Table 3

Evaluation parameters of postural sway

Table 4

Evaluation parameters and p values due to working years groups and BMI groups

(A)Evaluation parameters due to working year groups

(B)Evaluation parameters due to BMI groups

Figure 2 a and b

Frontal and sagittal sway due to BMI. BMI, body mass index.

Group comparison due to BMI

Table 4 shows the p values of the group comparison of the working years (postural sway). There are significant differences between the BMI groups as to the frontal (p<0.04) and sagittal (p<0.001) sway (table 4figure 3a,b). In both parameters, a difference (Conover-Iman comparison; p≤0.01) between groups 1 and 4 is observed, whereas a difference of the median is present with respect to the frontal fluctuation of 4.2 mm and in the sagittal fluctuation of 7.0 mm (table 4b). No significant differences could be evaluated regarding the parameters of plantar pressure distribution.

Working years group comparison due to BMI

There is a significance of p≤0.03 due to the comparisons of the BMI of the three working year groups. The following Conover-Iman comparison reveals group differences (p≤0.03) between groups 1 and 3 and between groups 2 and 3. In the first group, the median is 27.4 kg/m², in the second group 27.7 kg/m² and in the third group 30.0 kg/m² (figure 4). This results in a median increase of BMI by approximately 2.6 kg/m² between the first and the third age group.

Figure 4

BMI distribution: group 1 (0–12 working years), group 2 (13–25 working years) and group 3 (>26 working years). BMI, body mass index.

Group comparison between subjects with and without back pain

In total, 111 (61.7%) out of 180 participants suffered from back pain. The Mann-Whitney U test plus Bonferroni-Holm correction found no significant differences between both groups (pack pain vs no back pain) with respect to all measured parameters.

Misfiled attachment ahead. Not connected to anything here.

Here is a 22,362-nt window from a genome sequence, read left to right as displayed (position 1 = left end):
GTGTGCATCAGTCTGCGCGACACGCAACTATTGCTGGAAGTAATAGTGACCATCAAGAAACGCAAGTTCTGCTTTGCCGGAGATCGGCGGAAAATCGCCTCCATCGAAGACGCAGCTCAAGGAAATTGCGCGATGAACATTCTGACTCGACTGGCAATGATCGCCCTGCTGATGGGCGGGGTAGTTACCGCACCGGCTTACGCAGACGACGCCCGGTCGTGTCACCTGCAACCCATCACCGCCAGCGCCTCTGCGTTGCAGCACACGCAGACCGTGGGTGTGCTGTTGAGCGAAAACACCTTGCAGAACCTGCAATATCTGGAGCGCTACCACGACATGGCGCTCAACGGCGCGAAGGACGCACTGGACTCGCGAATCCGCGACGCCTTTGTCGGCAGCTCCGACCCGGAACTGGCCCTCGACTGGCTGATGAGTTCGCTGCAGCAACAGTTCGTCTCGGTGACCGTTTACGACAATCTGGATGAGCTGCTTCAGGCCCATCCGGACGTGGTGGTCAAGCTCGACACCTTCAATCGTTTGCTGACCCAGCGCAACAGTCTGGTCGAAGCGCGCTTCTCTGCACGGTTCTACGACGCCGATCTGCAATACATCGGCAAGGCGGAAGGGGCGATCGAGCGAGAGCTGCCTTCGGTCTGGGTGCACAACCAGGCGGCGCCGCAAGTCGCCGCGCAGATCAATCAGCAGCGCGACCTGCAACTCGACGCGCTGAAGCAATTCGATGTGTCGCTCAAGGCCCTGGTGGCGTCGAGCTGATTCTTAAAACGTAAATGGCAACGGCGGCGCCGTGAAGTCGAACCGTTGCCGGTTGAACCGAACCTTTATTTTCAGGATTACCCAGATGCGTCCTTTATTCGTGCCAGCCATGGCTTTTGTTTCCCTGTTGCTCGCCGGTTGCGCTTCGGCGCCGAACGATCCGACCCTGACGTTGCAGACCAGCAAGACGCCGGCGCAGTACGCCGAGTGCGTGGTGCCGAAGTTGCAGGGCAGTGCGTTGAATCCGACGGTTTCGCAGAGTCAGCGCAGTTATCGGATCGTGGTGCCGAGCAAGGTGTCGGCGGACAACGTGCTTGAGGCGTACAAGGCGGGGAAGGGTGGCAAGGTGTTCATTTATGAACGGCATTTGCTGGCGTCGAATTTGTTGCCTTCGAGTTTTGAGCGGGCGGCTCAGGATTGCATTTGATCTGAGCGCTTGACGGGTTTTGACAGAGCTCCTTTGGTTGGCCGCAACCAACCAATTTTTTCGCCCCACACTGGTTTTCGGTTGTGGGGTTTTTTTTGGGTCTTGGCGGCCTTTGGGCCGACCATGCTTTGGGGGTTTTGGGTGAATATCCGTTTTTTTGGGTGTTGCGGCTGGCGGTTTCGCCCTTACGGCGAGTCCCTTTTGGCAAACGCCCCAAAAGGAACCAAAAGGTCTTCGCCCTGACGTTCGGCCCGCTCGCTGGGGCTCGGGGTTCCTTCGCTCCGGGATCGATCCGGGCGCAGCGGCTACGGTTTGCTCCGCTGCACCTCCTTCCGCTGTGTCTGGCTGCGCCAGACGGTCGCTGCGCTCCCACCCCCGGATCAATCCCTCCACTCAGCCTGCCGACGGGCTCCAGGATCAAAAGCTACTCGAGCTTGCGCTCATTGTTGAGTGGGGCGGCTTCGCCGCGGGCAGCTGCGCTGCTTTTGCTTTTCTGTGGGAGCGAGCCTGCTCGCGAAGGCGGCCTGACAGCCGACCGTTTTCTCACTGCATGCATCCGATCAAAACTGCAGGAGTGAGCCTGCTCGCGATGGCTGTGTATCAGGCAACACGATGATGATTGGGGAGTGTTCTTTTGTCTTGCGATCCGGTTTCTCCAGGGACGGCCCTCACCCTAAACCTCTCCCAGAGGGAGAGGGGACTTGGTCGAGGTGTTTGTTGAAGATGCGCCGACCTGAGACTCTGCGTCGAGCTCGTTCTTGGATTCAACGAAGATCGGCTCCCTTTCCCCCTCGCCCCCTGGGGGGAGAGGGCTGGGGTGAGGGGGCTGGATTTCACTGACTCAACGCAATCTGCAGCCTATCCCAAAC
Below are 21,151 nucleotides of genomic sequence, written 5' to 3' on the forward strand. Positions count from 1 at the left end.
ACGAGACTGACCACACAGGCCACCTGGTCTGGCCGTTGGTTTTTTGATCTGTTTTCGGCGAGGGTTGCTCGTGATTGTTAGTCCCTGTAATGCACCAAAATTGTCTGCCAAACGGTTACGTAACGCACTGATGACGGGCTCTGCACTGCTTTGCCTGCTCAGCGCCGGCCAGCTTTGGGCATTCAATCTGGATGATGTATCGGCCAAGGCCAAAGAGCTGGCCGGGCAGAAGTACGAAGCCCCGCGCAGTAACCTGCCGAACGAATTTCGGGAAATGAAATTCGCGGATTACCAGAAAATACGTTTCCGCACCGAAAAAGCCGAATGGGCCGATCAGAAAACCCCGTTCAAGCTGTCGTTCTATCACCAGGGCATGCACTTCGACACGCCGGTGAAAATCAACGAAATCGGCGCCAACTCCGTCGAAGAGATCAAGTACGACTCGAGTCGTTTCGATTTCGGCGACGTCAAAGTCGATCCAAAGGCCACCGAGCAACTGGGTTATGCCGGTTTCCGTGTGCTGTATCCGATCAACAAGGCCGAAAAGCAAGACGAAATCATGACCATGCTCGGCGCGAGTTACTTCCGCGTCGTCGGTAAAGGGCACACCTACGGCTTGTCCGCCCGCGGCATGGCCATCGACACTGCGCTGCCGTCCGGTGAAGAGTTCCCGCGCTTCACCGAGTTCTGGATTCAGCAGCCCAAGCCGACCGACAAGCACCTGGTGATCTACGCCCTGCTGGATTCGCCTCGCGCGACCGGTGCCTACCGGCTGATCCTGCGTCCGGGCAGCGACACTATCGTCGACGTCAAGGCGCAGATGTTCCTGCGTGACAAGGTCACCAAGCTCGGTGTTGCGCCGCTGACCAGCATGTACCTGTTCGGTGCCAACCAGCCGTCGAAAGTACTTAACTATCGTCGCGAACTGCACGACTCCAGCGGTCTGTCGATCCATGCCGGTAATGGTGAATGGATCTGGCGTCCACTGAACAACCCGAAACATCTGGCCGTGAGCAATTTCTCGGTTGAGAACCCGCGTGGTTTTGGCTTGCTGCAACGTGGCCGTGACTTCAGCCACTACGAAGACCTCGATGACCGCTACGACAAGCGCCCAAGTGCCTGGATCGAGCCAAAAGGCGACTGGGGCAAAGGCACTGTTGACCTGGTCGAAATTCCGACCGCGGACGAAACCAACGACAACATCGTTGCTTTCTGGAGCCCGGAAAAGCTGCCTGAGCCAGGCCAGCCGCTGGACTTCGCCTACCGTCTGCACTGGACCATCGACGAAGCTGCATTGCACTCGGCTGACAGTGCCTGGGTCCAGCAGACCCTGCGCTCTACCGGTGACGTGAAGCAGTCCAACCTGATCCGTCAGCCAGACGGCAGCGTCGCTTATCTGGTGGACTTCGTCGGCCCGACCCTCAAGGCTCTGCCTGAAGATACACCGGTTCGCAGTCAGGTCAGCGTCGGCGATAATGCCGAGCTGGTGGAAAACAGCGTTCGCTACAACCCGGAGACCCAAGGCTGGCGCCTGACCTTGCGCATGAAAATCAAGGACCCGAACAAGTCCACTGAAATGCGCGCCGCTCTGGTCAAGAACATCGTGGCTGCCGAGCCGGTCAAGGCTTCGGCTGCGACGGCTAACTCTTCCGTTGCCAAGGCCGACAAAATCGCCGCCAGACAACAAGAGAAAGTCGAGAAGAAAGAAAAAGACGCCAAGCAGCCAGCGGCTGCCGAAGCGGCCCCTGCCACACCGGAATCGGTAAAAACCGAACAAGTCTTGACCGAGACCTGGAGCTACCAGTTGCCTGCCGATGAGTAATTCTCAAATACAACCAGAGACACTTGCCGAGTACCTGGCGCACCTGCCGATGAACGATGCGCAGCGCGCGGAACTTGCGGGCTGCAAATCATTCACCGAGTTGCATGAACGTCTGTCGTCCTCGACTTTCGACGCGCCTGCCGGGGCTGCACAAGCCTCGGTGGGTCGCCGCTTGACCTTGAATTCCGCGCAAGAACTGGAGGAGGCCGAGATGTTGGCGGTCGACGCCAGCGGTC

Truck drivers spend most hours of the day in a forced sitting position which probably contributes largely to their tendency to be overweight and to their suffering from back pain. The additional lack of exercise and an unhealthy diet may cause further damage to their health. Long sitting may impair the muscular-skeletal system resulting in back pain.

The present results confirm impaired postural sway in truck drivers. Since the working conditions cause continuous damage, we classified truck drivers according to their years of work.

Significant differences are associated in the frontal and sagittal sway with a longer professional life increasing by 22% (2.3 mm) in sagittal and 15% (2.6 mm) frontal in sway from group 2 (13–25 years of work) to group 3 (26 and more years of work) (figure 2a,b).

However, long-term truck driving does not result in a significant, unilateral, pathological redistribution of percentage load distribution of body weight.

The group comparison of BMI groups (WHO classification) shows that the increase of frontal (4.2 mm) and sagittal (7 mm) sway corresponds to the rise of the BMI between normal weight and obesity °2 participants (figure 3a,b). Changes in the percentage weight distribution could not be recorded here.

Figure 3a and b

Frontal and sagittal sway in comparison of working years.

There is a significant (steadily increasing) link between the number of years worked as a truck driver and an increase in BMI. Truck drivers have been found to be overweight for the most part, which was shown already by other authors.11 13 27 Especially the sedentary lifestyle through long sitting hours in the driver´s cabin and an unhealthy diet have to be mentioned as explanations for the high prevalence of obesity among truck drivers.24 25 28

In total, less than a quarter of the examined truck drivers could be classified to be of normal weight (23.6%) whereas more than a third of the studied truck drivers suffered from severe obesity (obesity °1–3 (groups 3–5)) (37.2%). In our study, the percentage value of overweight subjects is higher (76.1%) than in other similar studies with 67% (including pre-obesity (group 2)).24

In addition to the number of working years, growing obesity with increasing working time can be seen as a factor influencing the increasing deflections of the frontal and sagittal sway of the COP. Age may be an additional factor which could explain our observations but must be analysed with a larger database.

Birtane and Tuna11 explained a ventral shift of the body's centre of gravity by abdominal fat. Since we have no indicator for the abdominal fat, the relevance of this factor could not be established. We did not find significant changes of the rearfoot–forefoot pressure distribution.